As your kitten grows into an adult cat, crucial changes must be made to their lifestyle. Making the following changes are a must to ensure a fulfilling and healthy life for your now all-grown-up feline companion.
As any cat owner knows, the transition from a playful, mischievous kitten to a mature and independent adult cat is both rewarding and bittersweet. When your feline friend grows, so do their needs and behaviors.
According to the American Pet Products Association, in the US, 46.5 million households own cats, and you, too, might be a cat parent. To ensure a harmonious and healthy relationship with your cat, it's crucial to make certain adjustments in your care routine and living environment.
Here are a few changes to consider when your kitten blossoms into an adult cat:
Slowly Make Dietary Adjustments
One of the most significant changes you'll need to make as your kitten becomes an adult cat is their diet. This is the moment you must ask an important question – when to switch kitten to cat food? While kitten food is easy to chew and digest, adult cat food can be a bit more complex. Hence, cat food transitioning is an important process that shouldn’t be overlooked.
Of course, you can’t just make your kitten eat adult cat food all of a sudden. As mentioned earlier, the adult diet is complex. Switching abruptly from a kitten diet to an adult diet can lead to a digestive upset. Therefore, the transition requires a process.
According to Dr. Nithya Priyadarshini, veterinary expert at Supertails, start feeding your cat kitten formula and dry food from 5-6 weeks of age. You can then reduce feeding them the wet food from the age of 6-7 weeks. After that, you can then finally shift your kitty to dry food and then full-on adult cat meals.
While kittens are notorious for their boundless energy and playful antics, adult cats tend to mellow out a bit. However, playtime remains an essential aspect of their well-being.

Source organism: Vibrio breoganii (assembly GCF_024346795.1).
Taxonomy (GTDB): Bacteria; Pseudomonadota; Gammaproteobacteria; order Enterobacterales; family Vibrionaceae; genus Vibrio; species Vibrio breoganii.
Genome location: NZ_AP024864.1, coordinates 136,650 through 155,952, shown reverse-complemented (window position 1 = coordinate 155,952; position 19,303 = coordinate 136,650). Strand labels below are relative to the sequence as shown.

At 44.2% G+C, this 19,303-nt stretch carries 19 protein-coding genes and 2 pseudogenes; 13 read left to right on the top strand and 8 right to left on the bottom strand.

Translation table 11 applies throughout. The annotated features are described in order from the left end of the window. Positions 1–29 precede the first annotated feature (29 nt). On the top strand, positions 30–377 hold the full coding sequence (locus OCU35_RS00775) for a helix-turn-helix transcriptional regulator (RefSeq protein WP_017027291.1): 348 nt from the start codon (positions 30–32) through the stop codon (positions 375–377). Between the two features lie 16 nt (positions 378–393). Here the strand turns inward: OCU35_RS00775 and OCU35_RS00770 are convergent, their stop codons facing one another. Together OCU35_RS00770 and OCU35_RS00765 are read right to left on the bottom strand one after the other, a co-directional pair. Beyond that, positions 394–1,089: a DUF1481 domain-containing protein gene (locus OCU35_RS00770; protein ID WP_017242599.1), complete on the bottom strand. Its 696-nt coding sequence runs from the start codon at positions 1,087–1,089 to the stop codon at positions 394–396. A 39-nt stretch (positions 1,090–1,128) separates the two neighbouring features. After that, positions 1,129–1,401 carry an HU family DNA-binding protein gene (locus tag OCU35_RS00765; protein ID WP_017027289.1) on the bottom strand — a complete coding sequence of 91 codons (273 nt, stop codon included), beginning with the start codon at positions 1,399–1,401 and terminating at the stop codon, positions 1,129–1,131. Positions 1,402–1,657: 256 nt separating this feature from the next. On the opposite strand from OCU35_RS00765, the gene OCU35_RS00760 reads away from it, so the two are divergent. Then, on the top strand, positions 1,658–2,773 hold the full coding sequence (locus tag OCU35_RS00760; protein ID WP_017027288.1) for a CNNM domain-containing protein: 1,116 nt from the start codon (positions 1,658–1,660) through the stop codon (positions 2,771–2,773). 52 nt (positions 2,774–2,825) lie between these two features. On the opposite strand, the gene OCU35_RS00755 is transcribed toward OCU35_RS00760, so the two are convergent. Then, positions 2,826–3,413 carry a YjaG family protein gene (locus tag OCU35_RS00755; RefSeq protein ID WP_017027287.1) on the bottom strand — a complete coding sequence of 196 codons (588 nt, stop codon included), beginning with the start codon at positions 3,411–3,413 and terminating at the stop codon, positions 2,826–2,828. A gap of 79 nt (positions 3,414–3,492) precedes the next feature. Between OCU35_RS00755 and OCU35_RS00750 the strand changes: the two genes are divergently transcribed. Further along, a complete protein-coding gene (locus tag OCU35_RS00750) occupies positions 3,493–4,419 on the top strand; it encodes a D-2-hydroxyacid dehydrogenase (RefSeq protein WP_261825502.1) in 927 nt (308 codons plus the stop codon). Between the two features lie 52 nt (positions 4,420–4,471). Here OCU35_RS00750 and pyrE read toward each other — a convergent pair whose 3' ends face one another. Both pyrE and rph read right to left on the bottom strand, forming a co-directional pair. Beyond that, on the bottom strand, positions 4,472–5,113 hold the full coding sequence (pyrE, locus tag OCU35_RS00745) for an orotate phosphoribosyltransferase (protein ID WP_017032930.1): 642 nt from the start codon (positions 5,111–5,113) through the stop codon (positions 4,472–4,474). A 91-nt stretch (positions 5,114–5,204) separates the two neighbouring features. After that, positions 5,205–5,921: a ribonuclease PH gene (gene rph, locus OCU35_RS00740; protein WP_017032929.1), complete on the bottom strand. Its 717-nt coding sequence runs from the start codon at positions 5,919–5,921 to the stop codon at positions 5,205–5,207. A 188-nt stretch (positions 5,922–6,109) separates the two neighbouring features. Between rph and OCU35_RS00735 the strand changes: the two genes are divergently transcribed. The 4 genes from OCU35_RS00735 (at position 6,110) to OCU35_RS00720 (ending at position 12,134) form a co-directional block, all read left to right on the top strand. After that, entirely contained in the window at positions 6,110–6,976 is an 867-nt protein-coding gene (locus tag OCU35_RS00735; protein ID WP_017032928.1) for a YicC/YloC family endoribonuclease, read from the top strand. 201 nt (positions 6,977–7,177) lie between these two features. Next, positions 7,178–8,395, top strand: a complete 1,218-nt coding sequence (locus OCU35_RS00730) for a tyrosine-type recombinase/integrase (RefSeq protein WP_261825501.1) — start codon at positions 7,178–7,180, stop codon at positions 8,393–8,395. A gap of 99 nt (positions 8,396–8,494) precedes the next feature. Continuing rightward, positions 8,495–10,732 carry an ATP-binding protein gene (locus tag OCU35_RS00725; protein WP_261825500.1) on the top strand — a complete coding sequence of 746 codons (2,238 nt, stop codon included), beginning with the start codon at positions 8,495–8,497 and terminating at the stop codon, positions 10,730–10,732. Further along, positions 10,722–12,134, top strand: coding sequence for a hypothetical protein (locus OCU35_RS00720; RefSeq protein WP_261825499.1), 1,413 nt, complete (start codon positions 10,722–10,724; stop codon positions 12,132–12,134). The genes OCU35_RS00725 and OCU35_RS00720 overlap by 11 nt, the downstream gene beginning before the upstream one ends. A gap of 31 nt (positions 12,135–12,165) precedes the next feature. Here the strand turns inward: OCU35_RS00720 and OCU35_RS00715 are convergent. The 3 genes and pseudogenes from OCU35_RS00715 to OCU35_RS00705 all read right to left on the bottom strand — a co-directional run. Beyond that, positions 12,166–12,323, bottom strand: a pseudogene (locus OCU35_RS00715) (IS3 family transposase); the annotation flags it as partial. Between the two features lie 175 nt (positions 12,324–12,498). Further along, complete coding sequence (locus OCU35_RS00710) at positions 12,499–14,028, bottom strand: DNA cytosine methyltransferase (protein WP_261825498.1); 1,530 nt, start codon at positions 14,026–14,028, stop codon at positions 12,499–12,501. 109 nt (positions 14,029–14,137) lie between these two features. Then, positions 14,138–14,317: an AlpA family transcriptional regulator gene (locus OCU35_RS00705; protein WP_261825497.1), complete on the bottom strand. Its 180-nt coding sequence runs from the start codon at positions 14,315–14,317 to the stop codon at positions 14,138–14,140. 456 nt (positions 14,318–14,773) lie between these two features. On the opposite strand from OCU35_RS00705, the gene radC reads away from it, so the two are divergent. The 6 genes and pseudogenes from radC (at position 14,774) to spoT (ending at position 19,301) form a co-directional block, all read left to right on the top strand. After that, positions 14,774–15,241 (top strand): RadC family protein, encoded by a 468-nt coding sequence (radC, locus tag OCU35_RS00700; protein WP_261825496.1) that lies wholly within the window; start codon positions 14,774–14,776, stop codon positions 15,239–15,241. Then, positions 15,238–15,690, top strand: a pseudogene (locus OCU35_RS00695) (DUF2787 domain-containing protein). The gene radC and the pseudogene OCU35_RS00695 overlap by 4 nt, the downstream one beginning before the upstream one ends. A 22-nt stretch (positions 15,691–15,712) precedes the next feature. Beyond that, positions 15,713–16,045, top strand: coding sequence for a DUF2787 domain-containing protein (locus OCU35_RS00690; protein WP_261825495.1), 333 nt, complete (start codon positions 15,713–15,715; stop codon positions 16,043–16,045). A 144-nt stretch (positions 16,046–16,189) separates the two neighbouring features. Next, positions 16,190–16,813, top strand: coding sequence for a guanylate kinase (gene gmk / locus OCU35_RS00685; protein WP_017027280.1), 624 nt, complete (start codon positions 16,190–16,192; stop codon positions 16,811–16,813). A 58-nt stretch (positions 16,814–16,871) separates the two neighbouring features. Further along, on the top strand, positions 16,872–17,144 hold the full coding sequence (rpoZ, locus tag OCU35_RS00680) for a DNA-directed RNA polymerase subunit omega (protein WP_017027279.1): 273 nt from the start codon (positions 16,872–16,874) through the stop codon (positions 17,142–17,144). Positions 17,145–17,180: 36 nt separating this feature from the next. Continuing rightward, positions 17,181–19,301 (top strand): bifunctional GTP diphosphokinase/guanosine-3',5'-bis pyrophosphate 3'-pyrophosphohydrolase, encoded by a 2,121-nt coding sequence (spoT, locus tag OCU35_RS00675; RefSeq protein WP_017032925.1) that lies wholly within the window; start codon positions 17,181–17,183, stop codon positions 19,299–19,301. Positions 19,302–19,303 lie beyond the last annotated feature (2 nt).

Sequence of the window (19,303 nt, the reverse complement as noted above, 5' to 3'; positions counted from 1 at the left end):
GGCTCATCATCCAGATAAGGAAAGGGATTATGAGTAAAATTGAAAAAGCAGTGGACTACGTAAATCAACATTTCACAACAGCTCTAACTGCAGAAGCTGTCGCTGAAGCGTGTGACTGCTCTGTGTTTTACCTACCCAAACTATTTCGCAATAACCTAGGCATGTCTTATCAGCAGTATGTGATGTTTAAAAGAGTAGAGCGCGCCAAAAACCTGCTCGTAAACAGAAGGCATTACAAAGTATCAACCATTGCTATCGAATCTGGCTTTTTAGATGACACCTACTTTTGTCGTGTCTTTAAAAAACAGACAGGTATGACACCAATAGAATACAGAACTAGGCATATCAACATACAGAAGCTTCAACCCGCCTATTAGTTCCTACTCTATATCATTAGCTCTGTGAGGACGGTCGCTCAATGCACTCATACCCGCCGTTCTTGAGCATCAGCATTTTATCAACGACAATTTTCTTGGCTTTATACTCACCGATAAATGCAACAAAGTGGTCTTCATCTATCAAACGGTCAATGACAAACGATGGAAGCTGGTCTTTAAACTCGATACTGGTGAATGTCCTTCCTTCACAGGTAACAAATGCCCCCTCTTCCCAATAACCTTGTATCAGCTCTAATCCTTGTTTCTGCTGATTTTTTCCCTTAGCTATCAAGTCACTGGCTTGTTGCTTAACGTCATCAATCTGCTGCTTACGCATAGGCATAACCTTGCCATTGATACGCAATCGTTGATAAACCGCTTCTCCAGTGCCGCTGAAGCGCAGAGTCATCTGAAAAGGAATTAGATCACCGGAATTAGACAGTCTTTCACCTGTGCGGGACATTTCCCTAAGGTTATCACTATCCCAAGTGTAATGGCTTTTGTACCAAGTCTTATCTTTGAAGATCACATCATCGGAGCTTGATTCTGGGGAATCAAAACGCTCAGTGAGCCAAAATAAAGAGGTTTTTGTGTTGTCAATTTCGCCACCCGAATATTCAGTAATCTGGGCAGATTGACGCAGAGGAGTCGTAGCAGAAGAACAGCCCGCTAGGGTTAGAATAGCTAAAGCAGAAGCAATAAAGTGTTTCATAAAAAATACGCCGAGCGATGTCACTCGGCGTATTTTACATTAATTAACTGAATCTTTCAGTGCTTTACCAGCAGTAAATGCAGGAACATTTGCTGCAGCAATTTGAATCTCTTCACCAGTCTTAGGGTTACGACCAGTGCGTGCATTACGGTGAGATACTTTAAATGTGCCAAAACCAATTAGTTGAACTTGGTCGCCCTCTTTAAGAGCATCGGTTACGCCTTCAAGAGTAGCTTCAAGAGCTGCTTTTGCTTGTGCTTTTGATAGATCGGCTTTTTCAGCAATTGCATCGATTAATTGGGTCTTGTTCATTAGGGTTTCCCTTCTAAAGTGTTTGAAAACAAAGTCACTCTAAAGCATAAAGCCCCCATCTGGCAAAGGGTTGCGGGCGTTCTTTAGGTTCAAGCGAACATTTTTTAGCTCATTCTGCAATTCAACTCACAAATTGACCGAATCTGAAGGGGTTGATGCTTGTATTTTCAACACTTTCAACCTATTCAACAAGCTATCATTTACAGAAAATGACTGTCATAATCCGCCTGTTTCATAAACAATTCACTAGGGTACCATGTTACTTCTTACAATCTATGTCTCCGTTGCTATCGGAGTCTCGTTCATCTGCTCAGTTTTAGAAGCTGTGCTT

As your cat matures, the types of toys and activities they enjoy may change. Kittens often gravitate toward interactive toys and games that mimic hunting behavior.
Adult cats, however, may prefer toys that challenge their intellect or satisfy their natural instincts, such as puzzle feeders or toys that dispense treats. Ensure you continue to engage with your cat through play, as it fosters a strong bond and helps prevent behavioral issues.
Timing is also important here. According to Cats.com, let your adult cats play for 30 to 40 minutes per day. Divide this time into two or three sessions. Kittens will tend to play a bit longer since they have more energy.
As your cat transitions into adulthood, their grooming requirements may shift. While kittens typically need more assistance with grooming, adult cats are often more adept at self-grooming. However, this, of course, doesn't mean you should neglect caring for their coat.
Long-haired breeds, in particular, may require regular brushing to prevent matting and hairballs. Regularly check your cat's ears, teeth, and nails, and address any issues promptly.
As cats age, they may also experience changes in coat texture or develop specific grooming needs. Stay attuned to these changes and adjust your grooming routine accordingly.
Health Checkups and Preventive Care
Regular veterinary checkups are crucial throughout your cat's life, but the focus of these visits may shift as they age. Kittens require vaccinations and preventive measures to safeguard their developing immune system.
The Veterinary Wellness Clinic of Columbia suggests that kittens are much more vulnerable to diseases than adult cats. However, as your cat matures, preventive care becomes increasingly important in detecting and addressing potential health issues.
Regular dental care, weight monitoring, and screenings for common feline health concerns become integral parts of their healthcare routine. Work closely with your veterinarian to establish an appropriate schedule for vaccinations, dental cleanings, and other preventive measures.
In conclusion, there’s a lot to change when your kitten grows up into an adult cat. However, as discussed above, take things slow and steady. Remember that it’s a process and there’s no need to rush your feline friend.